From the Foundations of Political Theory organized section of APSA.
The David Easton Award is given for a book that broadens the horizons of contemporary political science by engaging issues of philosophical significance in political life through any of a variety of approaches in the social sciences and humanities. The award is limited to books published in the previous five years and carries a cash prize of $500.
This year's award goes to Quentin Skinner, of Cambridge University
for Visions of Politics, 3 Volumes, (Cambridge University Press, 2002)
Jennifer Pitts, Princeton University; Shannon Stimson, University of California-Berkeley; Stephen White (Chair of Committee), University of Virginia.
First Book Award
The First Book Award is given for a first book by a scholar in the "early stages of his or her career" in the area of political theory or political philosophy. "Early stages" is interpreted to mean that the recipient cannot have held his or her PhD for more than ten years. This award carries a cash prize of $200.00.
This year's award goes to Bryan Garsten, of Yale University, for Saving Persuasion: A Defense of Rhetoric and Judgment (Harvard University Press, 2006)
According to the Committee:
In this impressive and timely study, Bryan Garsten explores the early modern critique of rhetoric and persuasively argues on behalf of a classically-based alternative of responsible rhetoric and dialogically-based political judgment. Initially a response to the breakdown of authoritative political and religious sources, early modern liberal thinkers like Hobbes, Rousseau and Kant developed theories of "public reason" that valorized increasingly abstract, elite, and centralized forms of political decision-making. By contrast, thinkers like Aristotle and Cicero commended more public and open forms of political deliberation - now based upon a shared store of rhetorical conventions - yet were both sensitive to, and warned against the dangers of demagogic rhetorical manipulation. One ironic conclusion of Garsten's study is to suggest that ancient thinkers had greater confidence in public reasonableness than was explicitly the case for liberal philosophers. Garsten's sensitive and detailed exegeses are judicious, mature, and resonate deeply with contemporary debates over democratic deliberation and the role of reason and rhetoric in politics.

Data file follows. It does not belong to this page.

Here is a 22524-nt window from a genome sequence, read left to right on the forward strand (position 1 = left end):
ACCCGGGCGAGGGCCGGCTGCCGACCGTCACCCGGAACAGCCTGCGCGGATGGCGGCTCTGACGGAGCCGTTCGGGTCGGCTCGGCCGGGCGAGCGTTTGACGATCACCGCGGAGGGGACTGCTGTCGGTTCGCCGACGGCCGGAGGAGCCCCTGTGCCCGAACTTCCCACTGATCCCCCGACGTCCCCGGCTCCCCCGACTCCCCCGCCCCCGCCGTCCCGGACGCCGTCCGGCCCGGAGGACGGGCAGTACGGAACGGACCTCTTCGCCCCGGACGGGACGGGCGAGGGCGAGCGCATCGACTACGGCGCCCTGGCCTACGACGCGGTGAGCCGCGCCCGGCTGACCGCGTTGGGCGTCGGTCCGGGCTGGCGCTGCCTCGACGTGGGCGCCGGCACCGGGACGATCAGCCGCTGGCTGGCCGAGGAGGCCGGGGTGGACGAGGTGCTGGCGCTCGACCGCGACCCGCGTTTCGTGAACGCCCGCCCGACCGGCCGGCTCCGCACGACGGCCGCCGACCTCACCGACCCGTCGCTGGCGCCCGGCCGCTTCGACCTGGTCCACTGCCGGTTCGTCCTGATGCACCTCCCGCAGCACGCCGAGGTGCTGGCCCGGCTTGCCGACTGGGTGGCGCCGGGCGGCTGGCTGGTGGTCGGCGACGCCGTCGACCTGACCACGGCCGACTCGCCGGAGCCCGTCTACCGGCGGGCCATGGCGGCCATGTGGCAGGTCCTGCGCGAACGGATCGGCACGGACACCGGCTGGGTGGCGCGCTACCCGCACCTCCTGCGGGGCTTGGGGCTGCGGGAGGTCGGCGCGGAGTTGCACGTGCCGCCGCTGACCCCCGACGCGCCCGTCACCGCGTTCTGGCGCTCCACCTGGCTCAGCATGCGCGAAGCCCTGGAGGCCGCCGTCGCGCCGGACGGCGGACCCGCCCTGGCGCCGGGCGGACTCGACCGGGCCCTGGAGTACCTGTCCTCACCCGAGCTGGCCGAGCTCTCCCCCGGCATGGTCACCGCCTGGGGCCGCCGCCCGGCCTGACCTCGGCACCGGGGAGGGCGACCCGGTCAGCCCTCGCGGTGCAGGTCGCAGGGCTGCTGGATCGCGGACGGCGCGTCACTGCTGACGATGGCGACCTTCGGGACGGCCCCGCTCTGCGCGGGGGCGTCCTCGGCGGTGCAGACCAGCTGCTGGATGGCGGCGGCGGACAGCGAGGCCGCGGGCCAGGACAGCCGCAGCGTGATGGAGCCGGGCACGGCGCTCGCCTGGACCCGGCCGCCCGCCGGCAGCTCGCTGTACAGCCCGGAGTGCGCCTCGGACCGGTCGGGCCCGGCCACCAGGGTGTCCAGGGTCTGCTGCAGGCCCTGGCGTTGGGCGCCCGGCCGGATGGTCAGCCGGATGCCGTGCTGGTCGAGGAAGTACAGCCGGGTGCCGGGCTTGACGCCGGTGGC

Best First Book Honorable Mention: Davide Panagia, The Poetics of Political Thinking (Duke 2006):
In The Poetics of Political Thinking , Davide Panagia provides a strikingly original perspective on aesthetics, ethics, and politics. Political theories, he argues, are composed of mutilayered, multivalent ideas and, hence, are best understood as "images" of thinking rather than philosophical arguments. By weaving together painting, poetry, and philosophy, Panagia reveals how unrepresentability haunts our thinking about politics. His new readings of Hobbes, Rawls, and Habermas place their ideas in productive conversation with Deleuze, Ranciere, and Hazlitt, among others. The images of political thinking that emerge mirror the "disjunctive encounters between dissimilars" characteristic of democratic negotiations of difference. Panagia's eloquently written and thought-provoking book challenges political theorists to think differently about how we read and what we do.
Patrick Deneen (Chair of Committee), Georgetown University; Roxanne Euben,
Wellesley College; Nancy Love, Pennsylvania State University